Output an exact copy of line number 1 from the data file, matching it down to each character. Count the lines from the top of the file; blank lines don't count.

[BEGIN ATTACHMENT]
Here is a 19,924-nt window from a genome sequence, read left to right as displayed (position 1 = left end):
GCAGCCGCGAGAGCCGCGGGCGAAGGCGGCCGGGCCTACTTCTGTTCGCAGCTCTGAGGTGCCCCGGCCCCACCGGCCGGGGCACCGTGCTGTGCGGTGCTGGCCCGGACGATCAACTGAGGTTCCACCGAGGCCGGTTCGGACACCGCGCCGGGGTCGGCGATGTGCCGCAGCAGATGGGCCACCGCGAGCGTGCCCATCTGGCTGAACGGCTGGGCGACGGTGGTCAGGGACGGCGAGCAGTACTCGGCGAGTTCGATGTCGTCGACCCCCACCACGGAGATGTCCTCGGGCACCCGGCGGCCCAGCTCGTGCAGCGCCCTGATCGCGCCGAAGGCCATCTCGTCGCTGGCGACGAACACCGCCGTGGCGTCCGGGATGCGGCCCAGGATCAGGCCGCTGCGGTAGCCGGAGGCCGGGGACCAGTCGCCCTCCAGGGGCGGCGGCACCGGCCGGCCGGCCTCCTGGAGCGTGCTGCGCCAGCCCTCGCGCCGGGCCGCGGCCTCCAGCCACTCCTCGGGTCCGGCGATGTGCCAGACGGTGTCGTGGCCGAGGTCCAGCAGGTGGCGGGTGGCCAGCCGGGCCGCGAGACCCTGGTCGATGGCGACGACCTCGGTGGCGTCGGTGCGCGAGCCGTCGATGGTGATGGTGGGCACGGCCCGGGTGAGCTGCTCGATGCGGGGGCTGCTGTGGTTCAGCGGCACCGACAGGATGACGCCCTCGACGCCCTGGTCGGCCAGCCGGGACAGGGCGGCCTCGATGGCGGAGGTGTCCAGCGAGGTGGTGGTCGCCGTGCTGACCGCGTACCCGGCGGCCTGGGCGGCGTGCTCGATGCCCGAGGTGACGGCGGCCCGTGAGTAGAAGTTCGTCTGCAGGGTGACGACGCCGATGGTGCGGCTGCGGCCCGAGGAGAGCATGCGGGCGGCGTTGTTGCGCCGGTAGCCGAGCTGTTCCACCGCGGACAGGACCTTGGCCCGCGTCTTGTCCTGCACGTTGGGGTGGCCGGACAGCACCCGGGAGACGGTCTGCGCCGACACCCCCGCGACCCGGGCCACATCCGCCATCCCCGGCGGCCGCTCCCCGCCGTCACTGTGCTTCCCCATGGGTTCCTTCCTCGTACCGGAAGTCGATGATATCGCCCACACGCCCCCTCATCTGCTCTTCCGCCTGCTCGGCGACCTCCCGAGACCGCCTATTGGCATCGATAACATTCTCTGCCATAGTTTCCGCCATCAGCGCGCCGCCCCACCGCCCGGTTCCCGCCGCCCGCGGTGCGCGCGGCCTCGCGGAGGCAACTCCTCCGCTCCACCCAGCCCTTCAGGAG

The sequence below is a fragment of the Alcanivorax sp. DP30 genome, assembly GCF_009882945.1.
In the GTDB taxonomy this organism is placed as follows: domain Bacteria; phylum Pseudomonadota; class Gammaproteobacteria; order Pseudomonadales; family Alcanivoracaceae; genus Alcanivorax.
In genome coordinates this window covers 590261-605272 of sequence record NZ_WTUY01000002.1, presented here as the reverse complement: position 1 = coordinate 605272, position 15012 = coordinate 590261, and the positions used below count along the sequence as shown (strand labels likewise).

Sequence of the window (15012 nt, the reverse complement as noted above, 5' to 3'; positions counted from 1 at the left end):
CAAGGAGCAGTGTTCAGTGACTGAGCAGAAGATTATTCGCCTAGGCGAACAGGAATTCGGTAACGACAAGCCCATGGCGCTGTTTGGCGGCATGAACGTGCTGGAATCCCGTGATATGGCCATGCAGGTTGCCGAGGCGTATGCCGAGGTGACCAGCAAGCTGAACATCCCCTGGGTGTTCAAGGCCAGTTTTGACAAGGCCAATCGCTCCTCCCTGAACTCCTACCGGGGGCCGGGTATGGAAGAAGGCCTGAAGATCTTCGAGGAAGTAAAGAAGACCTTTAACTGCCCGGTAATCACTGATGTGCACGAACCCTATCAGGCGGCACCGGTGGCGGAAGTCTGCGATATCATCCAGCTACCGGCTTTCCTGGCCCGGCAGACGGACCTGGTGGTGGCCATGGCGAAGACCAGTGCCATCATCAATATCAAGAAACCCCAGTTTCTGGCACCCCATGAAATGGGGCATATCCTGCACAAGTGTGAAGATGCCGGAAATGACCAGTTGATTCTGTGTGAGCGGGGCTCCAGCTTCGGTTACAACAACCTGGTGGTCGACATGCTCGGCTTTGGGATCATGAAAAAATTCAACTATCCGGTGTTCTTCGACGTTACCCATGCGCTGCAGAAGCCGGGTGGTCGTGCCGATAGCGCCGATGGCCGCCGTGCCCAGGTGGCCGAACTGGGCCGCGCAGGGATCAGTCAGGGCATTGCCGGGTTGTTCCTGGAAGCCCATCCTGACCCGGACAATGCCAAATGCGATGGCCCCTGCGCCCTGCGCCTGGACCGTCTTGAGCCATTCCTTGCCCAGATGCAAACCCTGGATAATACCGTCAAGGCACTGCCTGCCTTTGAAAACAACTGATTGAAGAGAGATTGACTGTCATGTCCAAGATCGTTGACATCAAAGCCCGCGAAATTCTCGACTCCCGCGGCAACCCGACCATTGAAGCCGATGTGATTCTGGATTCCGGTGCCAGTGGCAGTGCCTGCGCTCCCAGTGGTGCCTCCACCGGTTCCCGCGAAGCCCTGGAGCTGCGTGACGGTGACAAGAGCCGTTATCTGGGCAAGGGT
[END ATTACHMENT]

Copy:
Here is a 19,924-nt window from a genome sequence, read left to right as displayed (position 1 = left end):